Long Covid now has a formal definition. Here’s what you need to know

LONDON — The World Health Organization on Wednesday published a definition of long Covid for the first time, seeking to provide much-needed clarity on one of the most mysterious aspects of the coronavirus pandemic.

Here’s how the U.N. health agency has defined long Covid, referring to it as “post Covid-19 condition,” the name proposed by WHO’s International Classification of Diseases.

“Post COVID-19 condition occurs in individuals with a history of probable or confirmed SARS-CoV-2 infection, usually 3 months from the onset of COVID-19 with symptoms that last for at least 2 months and cannot be explained by an alternative diagnosis,” the WHO said.

“Common symptoms include fatigue, shortness of breath, cognitive dysfunction but also others … which generally have an impact on everyday functioning. Symptoms may be new onset, following initial recovery from an acute COVID-19 episode, or persist from the initial illness. Symptoms may also fluctuate or relapse over time.”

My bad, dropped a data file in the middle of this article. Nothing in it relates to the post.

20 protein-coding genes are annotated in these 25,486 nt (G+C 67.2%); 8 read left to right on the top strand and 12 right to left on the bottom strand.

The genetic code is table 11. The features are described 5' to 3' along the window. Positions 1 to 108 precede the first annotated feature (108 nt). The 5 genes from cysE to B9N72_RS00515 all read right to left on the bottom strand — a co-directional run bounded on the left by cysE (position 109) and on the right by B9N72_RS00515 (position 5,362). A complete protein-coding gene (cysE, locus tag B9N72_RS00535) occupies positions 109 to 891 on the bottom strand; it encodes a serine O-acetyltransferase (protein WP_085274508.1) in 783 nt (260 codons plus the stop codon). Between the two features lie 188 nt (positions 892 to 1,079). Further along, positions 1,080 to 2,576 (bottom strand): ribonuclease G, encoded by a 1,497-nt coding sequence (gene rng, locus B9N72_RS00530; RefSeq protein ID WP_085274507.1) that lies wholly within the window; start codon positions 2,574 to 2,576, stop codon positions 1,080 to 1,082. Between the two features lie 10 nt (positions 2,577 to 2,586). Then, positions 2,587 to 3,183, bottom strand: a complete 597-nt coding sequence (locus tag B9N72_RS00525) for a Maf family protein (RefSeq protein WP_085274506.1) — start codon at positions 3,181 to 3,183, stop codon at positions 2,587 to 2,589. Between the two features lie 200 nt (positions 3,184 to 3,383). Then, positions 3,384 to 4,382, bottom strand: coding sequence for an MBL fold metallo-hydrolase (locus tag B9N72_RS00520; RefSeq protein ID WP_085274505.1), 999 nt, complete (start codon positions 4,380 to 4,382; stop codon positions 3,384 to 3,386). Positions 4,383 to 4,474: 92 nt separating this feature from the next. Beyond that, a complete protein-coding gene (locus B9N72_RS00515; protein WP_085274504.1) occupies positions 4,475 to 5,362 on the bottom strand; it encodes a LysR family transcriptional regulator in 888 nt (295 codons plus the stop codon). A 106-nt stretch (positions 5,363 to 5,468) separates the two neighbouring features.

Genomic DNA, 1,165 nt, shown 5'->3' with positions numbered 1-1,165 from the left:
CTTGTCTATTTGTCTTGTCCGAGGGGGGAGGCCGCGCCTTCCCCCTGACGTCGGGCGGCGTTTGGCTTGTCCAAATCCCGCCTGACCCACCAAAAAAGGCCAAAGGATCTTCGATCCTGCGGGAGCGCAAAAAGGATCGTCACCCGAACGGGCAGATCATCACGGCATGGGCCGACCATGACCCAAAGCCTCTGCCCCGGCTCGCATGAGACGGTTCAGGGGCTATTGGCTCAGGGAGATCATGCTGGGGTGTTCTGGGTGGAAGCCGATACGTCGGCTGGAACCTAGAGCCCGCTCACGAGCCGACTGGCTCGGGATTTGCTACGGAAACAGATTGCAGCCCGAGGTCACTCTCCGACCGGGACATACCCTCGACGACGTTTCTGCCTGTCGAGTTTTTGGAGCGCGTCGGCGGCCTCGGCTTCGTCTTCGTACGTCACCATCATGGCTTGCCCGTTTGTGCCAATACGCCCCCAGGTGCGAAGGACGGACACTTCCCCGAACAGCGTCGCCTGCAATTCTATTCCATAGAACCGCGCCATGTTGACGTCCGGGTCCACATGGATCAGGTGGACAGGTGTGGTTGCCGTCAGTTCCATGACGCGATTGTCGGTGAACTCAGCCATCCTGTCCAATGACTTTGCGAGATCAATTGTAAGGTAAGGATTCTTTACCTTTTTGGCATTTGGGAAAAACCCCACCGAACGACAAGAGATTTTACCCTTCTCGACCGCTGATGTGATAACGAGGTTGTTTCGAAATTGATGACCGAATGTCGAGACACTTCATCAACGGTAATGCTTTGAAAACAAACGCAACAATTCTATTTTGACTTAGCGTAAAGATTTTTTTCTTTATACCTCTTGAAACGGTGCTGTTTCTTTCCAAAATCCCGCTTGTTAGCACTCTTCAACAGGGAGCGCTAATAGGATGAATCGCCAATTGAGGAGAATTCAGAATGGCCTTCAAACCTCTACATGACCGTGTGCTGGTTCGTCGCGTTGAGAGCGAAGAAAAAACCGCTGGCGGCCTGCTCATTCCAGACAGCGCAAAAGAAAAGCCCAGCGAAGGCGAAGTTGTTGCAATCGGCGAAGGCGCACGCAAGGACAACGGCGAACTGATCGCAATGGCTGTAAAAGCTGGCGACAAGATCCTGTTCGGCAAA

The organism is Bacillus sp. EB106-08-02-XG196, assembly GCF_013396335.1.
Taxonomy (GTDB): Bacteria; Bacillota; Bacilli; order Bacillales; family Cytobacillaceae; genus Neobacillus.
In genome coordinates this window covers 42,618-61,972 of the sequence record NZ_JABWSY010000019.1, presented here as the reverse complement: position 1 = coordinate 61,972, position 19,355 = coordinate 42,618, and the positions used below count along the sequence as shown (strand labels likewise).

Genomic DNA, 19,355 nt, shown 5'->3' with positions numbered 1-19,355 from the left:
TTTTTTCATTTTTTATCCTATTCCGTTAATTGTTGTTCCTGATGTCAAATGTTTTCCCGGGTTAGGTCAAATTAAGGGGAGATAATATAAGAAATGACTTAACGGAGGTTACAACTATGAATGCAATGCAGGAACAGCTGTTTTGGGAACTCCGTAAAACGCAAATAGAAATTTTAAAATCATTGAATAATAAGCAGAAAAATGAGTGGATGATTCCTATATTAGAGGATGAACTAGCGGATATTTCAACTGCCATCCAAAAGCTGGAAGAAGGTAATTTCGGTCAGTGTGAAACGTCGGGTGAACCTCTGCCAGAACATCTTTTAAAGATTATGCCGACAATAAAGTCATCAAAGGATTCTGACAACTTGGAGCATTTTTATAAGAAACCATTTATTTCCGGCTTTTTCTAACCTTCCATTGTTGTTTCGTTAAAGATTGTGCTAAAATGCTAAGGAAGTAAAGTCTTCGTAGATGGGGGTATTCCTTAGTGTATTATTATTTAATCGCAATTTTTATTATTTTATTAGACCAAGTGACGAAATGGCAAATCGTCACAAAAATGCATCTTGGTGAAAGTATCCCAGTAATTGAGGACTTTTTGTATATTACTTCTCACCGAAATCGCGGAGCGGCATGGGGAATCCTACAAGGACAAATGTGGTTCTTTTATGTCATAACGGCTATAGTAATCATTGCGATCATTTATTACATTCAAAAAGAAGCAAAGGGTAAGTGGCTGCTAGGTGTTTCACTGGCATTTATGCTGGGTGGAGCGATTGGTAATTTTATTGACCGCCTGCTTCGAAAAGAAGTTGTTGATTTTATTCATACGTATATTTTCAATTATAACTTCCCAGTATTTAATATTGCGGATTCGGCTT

The WHO said a separate definition may be applicable for children.

The global health agency has previously said it has taken a long time to resolve a formal definition of long Covid because there are so many linked symptoms associated with the condition.

“Within the whole of the WHO, this has been a major issue for us,” Dr. Mike Ryan, executive director of the WHO’s Health Emergencies Program, said on Wednesday.

“We have to remain vigilant, this pandemic is not over and it continues to cause disease, continues to cause death, but it also continues to cause long-term consequences for people around the world,” Ryan said. “Again, within the falling numbers that we see, that masks tremendous problems emerging in countries.”

Ryan described the definition of long Covid as “a great step forward,” before adding the WHO’s understanding of the condition was evolving and therefore likely to change.

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